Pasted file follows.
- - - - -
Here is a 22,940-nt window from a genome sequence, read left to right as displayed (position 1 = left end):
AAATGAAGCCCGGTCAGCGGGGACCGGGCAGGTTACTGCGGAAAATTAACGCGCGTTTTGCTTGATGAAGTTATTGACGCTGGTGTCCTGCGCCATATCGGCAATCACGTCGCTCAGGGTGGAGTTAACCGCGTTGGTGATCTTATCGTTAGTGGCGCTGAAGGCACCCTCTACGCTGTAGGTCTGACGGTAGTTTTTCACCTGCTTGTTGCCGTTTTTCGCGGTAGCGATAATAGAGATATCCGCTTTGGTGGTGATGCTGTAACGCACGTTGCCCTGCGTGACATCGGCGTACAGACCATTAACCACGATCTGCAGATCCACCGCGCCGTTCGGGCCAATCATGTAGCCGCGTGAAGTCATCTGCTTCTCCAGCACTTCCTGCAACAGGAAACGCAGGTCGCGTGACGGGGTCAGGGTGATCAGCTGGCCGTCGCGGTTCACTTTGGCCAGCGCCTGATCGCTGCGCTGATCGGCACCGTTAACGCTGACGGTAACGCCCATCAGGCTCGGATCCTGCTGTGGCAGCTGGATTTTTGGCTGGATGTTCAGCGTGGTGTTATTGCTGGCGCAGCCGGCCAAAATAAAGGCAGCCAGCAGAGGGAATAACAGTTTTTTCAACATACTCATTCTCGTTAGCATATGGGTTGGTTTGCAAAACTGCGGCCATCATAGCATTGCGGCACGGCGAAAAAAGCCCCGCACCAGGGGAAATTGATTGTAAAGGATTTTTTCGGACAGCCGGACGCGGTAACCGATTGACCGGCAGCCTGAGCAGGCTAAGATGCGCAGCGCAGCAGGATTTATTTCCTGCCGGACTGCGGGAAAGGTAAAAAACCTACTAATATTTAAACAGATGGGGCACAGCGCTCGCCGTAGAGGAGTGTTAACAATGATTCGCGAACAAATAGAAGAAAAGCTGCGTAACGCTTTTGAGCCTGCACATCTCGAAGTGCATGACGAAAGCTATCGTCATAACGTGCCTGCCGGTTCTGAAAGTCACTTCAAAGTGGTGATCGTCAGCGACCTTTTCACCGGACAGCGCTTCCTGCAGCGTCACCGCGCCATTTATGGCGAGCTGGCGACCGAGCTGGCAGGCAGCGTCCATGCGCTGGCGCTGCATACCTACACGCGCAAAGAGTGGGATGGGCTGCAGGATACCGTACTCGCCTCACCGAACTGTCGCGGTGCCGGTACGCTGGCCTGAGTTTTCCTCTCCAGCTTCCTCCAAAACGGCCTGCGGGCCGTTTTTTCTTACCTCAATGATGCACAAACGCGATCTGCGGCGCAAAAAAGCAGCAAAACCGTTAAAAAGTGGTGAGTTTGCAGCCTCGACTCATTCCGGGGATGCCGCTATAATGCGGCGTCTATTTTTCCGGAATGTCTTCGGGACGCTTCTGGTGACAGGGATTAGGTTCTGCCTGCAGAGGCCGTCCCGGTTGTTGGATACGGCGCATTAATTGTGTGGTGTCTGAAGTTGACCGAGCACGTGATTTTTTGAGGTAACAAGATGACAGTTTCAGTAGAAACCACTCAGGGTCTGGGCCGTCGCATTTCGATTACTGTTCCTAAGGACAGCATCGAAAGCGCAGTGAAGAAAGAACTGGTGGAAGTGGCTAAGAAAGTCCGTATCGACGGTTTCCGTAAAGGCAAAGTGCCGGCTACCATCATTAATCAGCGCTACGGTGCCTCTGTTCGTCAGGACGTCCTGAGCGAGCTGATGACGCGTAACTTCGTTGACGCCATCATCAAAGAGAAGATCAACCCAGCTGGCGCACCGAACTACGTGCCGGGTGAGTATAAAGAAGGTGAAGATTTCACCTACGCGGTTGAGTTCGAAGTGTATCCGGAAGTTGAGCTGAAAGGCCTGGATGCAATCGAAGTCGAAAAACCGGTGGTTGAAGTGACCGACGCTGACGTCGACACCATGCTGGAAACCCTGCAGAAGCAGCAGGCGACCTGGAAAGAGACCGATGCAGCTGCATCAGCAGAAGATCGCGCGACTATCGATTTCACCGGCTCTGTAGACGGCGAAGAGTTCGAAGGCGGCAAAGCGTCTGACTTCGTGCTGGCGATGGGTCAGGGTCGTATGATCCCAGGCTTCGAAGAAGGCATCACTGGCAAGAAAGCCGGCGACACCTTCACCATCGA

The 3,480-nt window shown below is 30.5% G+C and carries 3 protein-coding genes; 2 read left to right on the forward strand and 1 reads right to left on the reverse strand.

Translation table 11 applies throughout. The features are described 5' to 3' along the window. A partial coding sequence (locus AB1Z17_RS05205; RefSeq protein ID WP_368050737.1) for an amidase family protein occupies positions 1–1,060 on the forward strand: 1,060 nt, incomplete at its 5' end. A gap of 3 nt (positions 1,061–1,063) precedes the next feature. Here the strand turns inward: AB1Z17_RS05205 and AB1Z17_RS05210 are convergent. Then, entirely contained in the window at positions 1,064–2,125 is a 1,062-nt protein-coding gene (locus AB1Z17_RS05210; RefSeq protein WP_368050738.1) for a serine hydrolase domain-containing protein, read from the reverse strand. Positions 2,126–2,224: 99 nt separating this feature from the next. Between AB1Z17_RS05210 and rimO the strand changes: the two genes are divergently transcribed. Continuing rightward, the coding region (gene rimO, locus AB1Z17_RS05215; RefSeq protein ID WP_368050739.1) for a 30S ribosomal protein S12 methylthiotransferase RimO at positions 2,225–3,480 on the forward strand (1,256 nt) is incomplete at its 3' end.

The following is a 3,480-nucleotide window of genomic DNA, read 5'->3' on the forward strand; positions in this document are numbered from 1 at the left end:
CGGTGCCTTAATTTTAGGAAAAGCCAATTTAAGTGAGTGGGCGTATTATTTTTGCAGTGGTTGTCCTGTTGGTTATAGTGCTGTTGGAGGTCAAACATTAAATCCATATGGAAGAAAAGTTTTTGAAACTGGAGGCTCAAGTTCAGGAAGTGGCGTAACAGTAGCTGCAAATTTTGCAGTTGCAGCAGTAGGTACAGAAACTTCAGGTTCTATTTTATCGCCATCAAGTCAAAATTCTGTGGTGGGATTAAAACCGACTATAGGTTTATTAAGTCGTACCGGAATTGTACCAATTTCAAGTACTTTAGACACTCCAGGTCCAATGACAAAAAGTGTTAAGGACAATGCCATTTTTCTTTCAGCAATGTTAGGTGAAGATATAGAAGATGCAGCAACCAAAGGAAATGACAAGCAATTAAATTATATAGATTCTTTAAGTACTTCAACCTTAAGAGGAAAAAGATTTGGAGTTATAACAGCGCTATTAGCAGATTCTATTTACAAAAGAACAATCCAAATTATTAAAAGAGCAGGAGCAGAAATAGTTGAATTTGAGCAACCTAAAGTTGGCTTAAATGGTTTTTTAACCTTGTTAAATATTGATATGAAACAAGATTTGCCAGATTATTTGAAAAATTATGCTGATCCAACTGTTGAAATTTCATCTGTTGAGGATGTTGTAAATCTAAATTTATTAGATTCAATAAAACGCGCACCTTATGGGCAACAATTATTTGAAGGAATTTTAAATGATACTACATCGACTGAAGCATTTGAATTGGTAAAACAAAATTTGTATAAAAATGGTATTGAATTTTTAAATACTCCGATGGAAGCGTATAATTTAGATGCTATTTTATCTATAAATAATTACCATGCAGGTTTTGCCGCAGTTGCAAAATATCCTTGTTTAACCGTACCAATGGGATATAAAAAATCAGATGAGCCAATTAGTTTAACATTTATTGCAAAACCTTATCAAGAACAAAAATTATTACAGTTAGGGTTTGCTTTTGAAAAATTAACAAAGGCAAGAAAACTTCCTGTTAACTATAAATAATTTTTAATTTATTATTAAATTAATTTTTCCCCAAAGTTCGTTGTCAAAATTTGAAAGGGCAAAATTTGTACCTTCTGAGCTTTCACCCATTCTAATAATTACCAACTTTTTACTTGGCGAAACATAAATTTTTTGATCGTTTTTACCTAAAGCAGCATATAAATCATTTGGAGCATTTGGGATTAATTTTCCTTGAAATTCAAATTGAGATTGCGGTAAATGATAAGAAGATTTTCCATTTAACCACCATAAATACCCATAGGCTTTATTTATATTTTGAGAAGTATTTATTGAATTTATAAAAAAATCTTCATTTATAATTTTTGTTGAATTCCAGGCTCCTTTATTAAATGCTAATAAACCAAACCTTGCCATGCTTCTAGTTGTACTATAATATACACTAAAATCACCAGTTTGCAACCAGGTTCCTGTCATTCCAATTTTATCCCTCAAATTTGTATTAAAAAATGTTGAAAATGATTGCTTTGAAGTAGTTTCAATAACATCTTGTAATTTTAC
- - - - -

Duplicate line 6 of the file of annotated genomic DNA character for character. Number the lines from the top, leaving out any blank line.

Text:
CGGTGCCTTAATTTTAGGAAAAGCCAATTTAAGTGAGTGGGCGTATTATTTTTGCAGTGGTTGTCCTGTTGGTTATAGTGCTGTTGGAGGTCAAACATTAAATCCATATGGAAGAAAAGTTTTTGAAACTGGAGGCTCAAGTTCAGGAAGTGGCGTAACAGTAGCTGCAAATTTTGCAGTTGCAGCAGTAGGTACAGAAACTTCAGGTTCTATTTTATCGCCATCAAGTCAAAATTCTGTGGTGGGATTAAAACCGACTATAGGTTTATTAAGTCGTACCGGAATTGTACCAATTTCAAGTACTTTAGACACTCCAGGTCCAATGACAAAAAGTGTTAAGGACAATGCCATTTTTCTTTCAGCAATGTTAGGTGAAGATATAGAAGATGCAGCAACCAAAGGAAATGACAAGCAATTAAATTATATAGATTCTTTAAGTACTTCAACCTTAAGAGGAAAAAGATTTGGAGTTATAACAGCGCTATTAGCAGATTCTATTTACAAAAGAACAATCCAAATTATTAAAAGAGCAGGAGCAGAAATAGTTGAATTTGAGCAACCTAAAGTTGGCTTAAATGGTTTTTTAACCTTGTTAAATATTGATATGAAACAAGATTTGCCAGATTATTTGAAAAATTATGCTGATCCAACTGTTGAAATTTCATCTGTTGAGGATGTTGTAAATCTAAATTTATTAGATTCAATAAAACGCGCACCTTATGGGCAACAATTATTTGAAGGAATTTTAAATGATACTACATCGACTGAAGCATTTGAATTGGTAAAACAAAATTTGTATAAAAATGGTATTGAATTTTTAAATACTCCGATGGAAGCGTATAATTTAGATGCTATTTTATCTATAAATAATTACCATGCAGGTTTTGCCGCAGTTGCAAAATATCCTTGTTTAACCGTACCAATGGGATATAAAAAATCAGATGAGCCAATTAGTTTAACATTTATTGCAAAACCTTATCAAGAACAAAAATTATTACAGTTAGGGTTTGCTTTTGAAAAATTAACAAAGGCAAGAAAACTTCCTGTTAACTATAAATAATTTTTAATTTATTATTAAATTAATTTTTCCCCAAAGTTCGTTGTCAAAATTTGAAAGGGCAAAATTTGTACCTTCTGAGCTTTCACCCATTCTAATAATTACCAACTTTTTACTTGGCGAAACATAAATTTTTTGATCGTTTTTACCTAAAGCAGCATATAAATCATTTGGAGCATTTGGGATTAATTTTCCTTGAAATTCAAATTGAGATTGCGGTAAATGATAAGAAGATTTTCCATTTAACCACCATAAATACCCATAGGCTTTATTTATATTTTGAGAAGTATTTATTGAATTTATAAAAAAATCTTCATTTATAATTTTTGTTGAATTCCAGGCTCCTTTATTAAATGCTAATAAACCAAACCTTGCCATGCTTCTAGTTGTACTATAATATACACTAAAATCACCAGTTTGCAACCAGGTTCCTGTCATTCCAATTTTATCCCTCAAATTTGTATTAAAAAATGTTGAAAATGATTGCTTTGAAGTAGTTTCAATAACATCTTGTAATTTTAC